setuid man page on ElementaryOS

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SETUID(2)		   Linux Programmer's Manual		     SETUID(2)

       setuid - set user identity

       #include <sys/types.h>
       #include <unistd.h>

       int setuid(uid_t uid);

       setuid()	 sets  the  effective  user ID of the calling process.	If the
       effective UID of the caller is root, the real UID and saved set-user-ID
       are also set.

       Under  Linux,  setuid()	is implemented like the POSIX version with the
       _POSIX_SAVED_IDS feature.  This allows a set-user-ID (other than	 root)
       program to drop all of its user privileges, do some un-privileged work,
       and then reengage the original effective user ID in a secure manner.

       If the user is root or the program is  set-user-ID-root,	 special  care
       must  be	 taken.	 The setuid() function checks the effective user ID of
       the caller and if it is the superuser, all  process-related  user  ID's
       are set to uid.	After this has occurred, it is impossible for the pro‐
       gram to regain root privileges.

       Thus, a set-user-ID-root program wishing to temporarily drop root priv‐
       ileges,	assume	the  identity of an unprivileged user, and then regain
       root privileges afterward cannot use setuid().  You can accomplish this
       with seteuid(2).

       On  success,  zero is returned.	On error, -1 is returned, and errno is
       set appropriately.

       EAGAIN The uid does not match the current uid and  uid  brings  process
	      over its RLIMIT_NPROC resource limit.

       EPERM  The  user is not privileged (Linux: does not have the CAP_SETUID
	      capability) and uid does not match the real UID  or  saved  set-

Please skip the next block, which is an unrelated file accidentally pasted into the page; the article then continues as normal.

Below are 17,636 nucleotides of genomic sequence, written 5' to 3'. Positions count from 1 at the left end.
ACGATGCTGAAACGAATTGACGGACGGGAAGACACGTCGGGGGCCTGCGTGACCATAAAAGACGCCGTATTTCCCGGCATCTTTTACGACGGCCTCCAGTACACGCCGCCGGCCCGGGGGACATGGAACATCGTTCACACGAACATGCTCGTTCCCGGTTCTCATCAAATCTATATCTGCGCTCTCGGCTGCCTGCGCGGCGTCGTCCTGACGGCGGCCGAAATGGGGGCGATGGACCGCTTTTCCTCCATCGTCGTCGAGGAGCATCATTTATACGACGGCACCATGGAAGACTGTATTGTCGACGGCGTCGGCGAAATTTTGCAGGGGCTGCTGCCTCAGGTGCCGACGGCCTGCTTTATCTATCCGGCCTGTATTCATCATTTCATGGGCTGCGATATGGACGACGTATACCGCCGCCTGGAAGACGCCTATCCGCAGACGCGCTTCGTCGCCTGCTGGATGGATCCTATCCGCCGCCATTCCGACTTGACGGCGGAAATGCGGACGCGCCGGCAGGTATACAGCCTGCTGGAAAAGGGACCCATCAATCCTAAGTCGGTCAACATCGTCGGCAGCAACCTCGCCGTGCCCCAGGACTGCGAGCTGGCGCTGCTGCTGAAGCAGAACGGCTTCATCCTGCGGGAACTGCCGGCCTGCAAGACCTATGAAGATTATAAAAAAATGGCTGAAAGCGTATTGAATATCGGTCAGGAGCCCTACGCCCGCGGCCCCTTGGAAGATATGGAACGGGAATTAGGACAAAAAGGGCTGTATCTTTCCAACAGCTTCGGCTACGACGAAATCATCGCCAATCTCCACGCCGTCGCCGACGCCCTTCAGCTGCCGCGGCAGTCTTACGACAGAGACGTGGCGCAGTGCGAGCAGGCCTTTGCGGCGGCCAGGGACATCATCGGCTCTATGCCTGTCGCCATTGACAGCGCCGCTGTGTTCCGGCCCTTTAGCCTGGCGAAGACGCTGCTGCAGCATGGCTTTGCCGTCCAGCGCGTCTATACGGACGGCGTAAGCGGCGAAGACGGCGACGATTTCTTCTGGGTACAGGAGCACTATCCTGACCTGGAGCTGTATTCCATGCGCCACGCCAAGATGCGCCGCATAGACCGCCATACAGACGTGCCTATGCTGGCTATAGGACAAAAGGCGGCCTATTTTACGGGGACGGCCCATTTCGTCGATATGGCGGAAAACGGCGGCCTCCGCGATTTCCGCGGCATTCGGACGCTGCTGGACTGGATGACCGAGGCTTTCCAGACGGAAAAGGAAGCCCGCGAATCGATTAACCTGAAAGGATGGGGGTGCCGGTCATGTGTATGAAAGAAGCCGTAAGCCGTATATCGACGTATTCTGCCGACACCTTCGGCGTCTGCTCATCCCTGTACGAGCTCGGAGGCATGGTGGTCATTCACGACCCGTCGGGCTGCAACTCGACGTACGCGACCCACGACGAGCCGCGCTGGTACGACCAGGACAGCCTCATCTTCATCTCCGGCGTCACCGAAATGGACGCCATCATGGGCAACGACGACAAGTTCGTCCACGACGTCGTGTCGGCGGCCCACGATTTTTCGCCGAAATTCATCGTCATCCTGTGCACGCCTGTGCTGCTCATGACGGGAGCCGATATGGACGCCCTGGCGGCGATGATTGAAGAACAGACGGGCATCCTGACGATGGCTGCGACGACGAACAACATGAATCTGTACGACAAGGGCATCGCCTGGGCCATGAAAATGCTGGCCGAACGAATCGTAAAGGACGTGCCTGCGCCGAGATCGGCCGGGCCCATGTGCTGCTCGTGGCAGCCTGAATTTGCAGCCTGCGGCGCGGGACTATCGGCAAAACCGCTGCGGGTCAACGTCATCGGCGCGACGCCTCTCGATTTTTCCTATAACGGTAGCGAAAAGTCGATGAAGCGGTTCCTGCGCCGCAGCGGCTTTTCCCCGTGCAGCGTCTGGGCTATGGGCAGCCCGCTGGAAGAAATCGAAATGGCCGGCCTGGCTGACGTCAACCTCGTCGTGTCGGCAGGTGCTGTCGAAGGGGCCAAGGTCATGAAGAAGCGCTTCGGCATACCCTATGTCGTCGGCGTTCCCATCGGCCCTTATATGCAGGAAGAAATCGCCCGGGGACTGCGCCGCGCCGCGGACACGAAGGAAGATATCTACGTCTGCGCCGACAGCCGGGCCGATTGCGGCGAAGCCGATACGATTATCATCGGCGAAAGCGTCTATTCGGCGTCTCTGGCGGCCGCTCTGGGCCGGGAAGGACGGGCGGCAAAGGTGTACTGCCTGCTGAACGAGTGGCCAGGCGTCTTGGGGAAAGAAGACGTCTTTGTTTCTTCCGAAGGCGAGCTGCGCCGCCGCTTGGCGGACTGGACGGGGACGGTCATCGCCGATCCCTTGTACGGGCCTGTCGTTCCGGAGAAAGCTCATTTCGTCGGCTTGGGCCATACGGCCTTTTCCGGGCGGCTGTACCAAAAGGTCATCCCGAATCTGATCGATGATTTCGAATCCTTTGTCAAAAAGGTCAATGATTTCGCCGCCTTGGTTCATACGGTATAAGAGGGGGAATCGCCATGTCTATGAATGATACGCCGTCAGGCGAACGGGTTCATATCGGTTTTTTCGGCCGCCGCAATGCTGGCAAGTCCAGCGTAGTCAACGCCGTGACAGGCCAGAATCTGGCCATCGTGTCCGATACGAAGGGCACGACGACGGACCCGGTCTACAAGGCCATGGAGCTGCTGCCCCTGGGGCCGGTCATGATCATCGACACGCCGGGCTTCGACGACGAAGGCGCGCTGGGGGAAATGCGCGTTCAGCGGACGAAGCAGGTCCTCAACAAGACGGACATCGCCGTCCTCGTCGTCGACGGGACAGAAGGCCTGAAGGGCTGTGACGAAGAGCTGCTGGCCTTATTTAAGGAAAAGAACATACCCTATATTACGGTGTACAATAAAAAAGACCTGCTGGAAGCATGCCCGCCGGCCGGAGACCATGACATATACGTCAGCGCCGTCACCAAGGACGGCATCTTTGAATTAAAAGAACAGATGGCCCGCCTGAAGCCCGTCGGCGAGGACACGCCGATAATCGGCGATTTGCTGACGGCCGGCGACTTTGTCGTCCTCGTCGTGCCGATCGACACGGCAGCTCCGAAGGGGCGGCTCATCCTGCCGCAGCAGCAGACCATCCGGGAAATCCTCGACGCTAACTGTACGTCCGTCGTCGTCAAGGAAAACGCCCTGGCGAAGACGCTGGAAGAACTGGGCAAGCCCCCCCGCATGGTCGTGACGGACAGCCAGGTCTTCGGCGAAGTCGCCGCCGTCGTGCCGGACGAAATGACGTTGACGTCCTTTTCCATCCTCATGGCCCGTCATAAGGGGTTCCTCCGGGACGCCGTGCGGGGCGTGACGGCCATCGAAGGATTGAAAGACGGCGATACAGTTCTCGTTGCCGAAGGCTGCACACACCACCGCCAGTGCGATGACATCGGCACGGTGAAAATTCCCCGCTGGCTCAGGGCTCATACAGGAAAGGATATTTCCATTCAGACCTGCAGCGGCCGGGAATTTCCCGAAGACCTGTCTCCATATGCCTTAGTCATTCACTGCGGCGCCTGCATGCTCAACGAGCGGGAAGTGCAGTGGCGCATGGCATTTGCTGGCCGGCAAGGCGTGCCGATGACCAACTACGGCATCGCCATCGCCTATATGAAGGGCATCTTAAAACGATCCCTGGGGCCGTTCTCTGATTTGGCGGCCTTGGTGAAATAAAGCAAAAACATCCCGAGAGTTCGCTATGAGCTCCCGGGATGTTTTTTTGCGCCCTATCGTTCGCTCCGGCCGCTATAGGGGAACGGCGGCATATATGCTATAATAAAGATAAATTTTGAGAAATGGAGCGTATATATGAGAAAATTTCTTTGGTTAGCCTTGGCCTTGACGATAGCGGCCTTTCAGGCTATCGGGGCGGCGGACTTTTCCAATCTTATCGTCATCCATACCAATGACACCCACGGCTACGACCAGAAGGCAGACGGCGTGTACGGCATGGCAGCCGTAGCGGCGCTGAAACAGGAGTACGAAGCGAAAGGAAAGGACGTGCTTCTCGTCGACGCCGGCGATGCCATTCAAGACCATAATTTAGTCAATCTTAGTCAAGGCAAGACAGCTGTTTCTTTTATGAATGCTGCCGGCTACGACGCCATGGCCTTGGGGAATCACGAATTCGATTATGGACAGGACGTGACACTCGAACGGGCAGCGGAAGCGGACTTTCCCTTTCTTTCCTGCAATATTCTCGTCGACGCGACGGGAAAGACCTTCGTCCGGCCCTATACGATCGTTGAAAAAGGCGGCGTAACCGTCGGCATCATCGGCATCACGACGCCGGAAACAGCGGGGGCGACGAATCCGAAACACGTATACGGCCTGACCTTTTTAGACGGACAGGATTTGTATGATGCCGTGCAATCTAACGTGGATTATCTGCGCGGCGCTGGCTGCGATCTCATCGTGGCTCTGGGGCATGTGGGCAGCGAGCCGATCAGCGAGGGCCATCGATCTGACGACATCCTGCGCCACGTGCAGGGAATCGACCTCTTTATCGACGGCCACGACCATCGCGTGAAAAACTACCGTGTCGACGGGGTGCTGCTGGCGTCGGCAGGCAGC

user-ID of the calling process.

       SVr4,  POSIX.1-2001.   Not quite compatible with the 4.4BSD call, which
       sets all of the real, saved, and effective user IDs.

       Linux has the concept of the filesystem user ID, normally equal to  the
       effective  user ID.  The setuid() call also sets the filesystem user ID
       of the calling process.	See setfsuid(2).

       If uid is different from the old effective UID,	the  process  will  be
       forbidden from leaving core dumps.

       The original Linux setuid() system call supported only 16-bit user IDs.
       Subsequently, Linux 2.4 added setuid32() supporting  32-bit  IDs.   The
       glibc  setuid() wrapper function transparently deals with the variation
       across kernel versions.

       getuid(2), seteuid(2), setfsuid(2), setreuid(2), capabilities(7),  cre‐

       This  page  is  part of release 3.54 of the Linux man-pages project.  A
       description of the project, and information about reporting  bugs,  can
       be found at

Linux				  2010-11-22			     SETUID(2)

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